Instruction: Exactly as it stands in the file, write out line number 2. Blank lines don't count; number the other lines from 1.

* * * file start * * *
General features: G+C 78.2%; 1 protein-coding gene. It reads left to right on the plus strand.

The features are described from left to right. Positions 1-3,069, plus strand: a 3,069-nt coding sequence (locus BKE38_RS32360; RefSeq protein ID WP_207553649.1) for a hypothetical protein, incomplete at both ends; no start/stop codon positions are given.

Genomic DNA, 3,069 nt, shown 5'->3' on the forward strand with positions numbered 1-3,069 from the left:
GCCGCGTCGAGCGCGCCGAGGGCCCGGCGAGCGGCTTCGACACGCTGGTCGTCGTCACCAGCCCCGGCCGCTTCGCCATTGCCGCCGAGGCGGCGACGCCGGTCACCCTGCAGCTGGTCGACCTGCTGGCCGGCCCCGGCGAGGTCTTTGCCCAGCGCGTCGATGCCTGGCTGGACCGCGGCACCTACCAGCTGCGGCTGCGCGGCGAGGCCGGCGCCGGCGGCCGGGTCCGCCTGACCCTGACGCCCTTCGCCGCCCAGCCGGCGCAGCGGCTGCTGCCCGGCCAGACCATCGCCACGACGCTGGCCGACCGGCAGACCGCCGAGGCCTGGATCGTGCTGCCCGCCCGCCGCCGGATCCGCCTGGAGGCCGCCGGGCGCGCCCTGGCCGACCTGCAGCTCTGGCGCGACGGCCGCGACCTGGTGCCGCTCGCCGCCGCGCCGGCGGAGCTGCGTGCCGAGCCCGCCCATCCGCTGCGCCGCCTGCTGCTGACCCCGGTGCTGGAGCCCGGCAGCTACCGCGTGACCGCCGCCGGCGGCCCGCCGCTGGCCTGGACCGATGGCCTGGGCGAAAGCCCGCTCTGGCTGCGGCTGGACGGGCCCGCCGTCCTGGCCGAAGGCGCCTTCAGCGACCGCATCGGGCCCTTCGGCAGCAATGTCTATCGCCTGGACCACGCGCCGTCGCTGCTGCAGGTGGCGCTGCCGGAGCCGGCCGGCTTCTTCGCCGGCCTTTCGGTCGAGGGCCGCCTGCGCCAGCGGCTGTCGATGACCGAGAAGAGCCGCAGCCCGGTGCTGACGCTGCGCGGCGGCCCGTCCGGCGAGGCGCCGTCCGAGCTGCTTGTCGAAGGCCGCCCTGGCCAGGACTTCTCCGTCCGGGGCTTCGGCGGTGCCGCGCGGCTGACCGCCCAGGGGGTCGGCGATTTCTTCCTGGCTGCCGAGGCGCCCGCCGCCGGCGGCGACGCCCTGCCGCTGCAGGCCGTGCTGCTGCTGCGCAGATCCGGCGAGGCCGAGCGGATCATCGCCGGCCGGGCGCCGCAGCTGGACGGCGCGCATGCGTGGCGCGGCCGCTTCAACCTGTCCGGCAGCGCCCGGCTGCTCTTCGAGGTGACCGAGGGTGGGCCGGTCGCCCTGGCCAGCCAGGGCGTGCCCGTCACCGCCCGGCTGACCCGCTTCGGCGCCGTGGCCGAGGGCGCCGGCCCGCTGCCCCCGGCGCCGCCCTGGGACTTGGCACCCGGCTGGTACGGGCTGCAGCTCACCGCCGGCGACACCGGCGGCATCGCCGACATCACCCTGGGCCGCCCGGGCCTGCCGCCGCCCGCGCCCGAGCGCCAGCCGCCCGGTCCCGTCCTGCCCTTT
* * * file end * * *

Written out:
The features are described from left to right. Positions 1-3,069, plus strand: a 3,069-nt coding sequence (locus BKE38_RS32360; RefSeq protein ID WP_207553649.1) for a hypothetical protein, incomplete at both ends; no start/stop codon positions are given.